Democratic presidential candidate Bernie Sanders recently gave a speech focused on defining what he means by democratic socialism and why he has identified as a socialist for his entire political career. Our mainstream corporate media can’t seem to cover him or his campaign without labeling him a socialist. The intent seems to be to identify him as outside the mainstream at best or as a dangerous radical. Often the implicit or explicit message is that a socialist is one step away from being a communist – and many Americans do not know what socialism or communism means or the difference between them.

To address this pejorative use of the term socialist, Sanders began by noting that many of the programs and policies that President Franklin Delano Roosevelt (FDR) instituted in the 1930s in response to the Great Depression were called socialist: Social Security for seniors, the minimum wage, unemployment insurance, the 40 hour work week, an end to child labor, collective bargaining for workers, job programs to reduce unemployment, and banking regulations. They were enacted despite the strong opposition of the economic elites and have become part of the fabric of our society and the foundation of the American middle class.

Similarly, when President Johnson provided health insurance through Medicare for seniors and Medicaid for poor children and families, these programs were called socialist and a threat to the American way of life.

Sanders stated that we need to transform our democracy and our country as FDR did in the 1930s. We are facing a political and economic crisis that requires dramatic change. He noted that the US is the wealthiest nation in the history of the world and yet we have high rates of poverty that include over one-quarter of our children. He called for a political movement to take on the ruling, economic elite class, whose greed is destroying our democracy and our economy.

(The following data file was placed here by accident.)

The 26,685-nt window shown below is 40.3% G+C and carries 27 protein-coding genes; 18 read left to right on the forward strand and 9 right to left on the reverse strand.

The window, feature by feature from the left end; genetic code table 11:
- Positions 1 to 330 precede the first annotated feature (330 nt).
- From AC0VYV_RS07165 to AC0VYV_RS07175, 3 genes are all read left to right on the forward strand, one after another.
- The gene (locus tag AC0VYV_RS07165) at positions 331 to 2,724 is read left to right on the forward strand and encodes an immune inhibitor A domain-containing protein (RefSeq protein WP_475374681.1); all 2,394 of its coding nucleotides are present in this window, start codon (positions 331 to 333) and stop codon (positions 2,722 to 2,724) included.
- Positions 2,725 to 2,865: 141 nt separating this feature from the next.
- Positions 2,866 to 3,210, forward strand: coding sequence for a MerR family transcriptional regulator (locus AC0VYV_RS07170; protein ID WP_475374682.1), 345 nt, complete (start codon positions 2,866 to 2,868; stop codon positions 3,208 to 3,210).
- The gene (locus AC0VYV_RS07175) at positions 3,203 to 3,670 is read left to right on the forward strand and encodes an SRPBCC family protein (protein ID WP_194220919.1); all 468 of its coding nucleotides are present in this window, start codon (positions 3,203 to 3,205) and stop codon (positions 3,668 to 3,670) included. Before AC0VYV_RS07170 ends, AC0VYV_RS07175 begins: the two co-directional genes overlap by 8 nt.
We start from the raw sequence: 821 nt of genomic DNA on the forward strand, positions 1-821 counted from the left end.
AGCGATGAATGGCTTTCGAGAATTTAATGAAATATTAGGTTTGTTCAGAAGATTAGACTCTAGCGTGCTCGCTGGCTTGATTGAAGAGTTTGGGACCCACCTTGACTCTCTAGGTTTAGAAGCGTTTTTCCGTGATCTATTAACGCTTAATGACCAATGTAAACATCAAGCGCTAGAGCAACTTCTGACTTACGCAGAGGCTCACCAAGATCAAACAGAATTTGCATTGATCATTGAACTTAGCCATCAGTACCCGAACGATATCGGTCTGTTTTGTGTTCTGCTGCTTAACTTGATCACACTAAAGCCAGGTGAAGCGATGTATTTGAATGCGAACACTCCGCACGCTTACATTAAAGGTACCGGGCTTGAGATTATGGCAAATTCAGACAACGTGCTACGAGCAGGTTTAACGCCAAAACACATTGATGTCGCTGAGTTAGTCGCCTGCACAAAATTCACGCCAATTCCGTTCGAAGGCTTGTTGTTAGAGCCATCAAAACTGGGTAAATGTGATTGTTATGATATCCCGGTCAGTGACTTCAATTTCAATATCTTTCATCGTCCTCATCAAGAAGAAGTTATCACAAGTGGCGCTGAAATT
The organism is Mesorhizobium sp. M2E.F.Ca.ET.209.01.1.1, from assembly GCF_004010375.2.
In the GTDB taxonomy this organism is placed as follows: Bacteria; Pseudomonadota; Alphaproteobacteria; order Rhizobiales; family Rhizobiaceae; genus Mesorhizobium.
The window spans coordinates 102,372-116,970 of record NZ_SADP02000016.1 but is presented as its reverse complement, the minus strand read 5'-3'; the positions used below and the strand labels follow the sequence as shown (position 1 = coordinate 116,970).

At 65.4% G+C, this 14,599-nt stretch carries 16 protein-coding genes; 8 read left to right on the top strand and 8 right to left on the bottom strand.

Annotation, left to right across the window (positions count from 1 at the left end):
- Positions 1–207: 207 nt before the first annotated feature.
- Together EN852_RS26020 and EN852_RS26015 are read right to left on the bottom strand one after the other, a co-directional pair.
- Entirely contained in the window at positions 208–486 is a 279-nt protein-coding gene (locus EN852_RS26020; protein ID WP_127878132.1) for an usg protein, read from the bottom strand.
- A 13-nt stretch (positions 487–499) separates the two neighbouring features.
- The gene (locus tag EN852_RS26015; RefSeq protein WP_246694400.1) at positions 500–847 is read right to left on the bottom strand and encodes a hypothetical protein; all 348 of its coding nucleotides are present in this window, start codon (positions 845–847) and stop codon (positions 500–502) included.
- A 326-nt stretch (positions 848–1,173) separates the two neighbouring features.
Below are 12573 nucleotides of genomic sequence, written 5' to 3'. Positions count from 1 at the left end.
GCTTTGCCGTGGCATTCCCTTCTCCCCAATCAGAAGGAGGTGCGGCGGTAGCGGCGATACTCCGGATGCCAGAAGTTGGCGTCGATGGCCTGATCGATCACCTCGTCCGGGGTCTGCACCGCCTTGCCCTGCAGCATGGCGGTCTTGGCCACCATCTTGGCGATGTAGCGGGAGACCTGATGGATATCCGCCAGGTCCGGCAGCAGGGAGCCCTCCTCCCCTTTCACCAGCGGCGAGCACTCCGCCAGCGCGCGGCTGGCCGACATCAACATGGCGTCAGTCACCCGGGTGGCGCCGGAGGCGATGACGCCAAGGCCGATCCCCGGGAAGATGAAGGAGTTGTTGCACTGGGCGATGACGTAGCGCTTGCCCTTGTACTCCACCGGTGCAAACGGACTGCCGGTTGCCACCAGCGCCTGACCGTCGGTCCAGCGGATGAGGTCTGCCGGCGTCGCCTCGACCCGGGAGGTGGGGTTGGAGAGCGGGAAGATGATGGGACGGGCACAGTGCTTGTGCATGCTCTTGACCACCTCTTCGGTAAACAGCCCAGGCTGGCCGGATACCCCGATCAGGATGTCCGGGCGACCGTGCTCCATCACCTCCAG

Sanders cited FDR’s inaugural address in 1944 as one of the most important speeches in our nation’s history. In it, FDR proposed an economic bill of rights, noting that true individual freedom cannot exist without economic security. Sanders pointed to this economic bill of rights as reflecting the core of what democratic socialism means to him. It includes:

  • Decent jobs at decent pay with time off and the ability to retire with dignity;
  • The ability to have food, clothing, a home, and health care; and
  • The opportunity for small businesses to operate without domination by large corporations.

Sanders noted that Martin Luther King, in 1968, echoed FDR’s call for economic rights and stated that the US provides “socialism for the rich and rugged individualism for the poor.”

Sanders went on to present specific examples of what democratic socialism means to him. He stated that the principle of economic rights for all is not a radical concept and that many countries around the world have done a far better job of providing economic security for their citizens than the US has done. In particular, he noted that almost all countries provide 3 months of paid family leave for new mothers and that all major countries provide health care as a right, not a privilege. The US does neither of these. He addressed climate change, racism, and economic and social justice issues including a fairer tax system and an end to excessive incarceration. He called for a more vibrant democracy with higher voter participation and the removal of barriers to voting.

You can listen to Sanders’ speech at It’s an hour and 36 minutes long. You can listen to it while you’re doing something else or, if you want to listen to the highlights, listen to minutes 4 – 9 and from minute 24 for 5 – 10 minutes.


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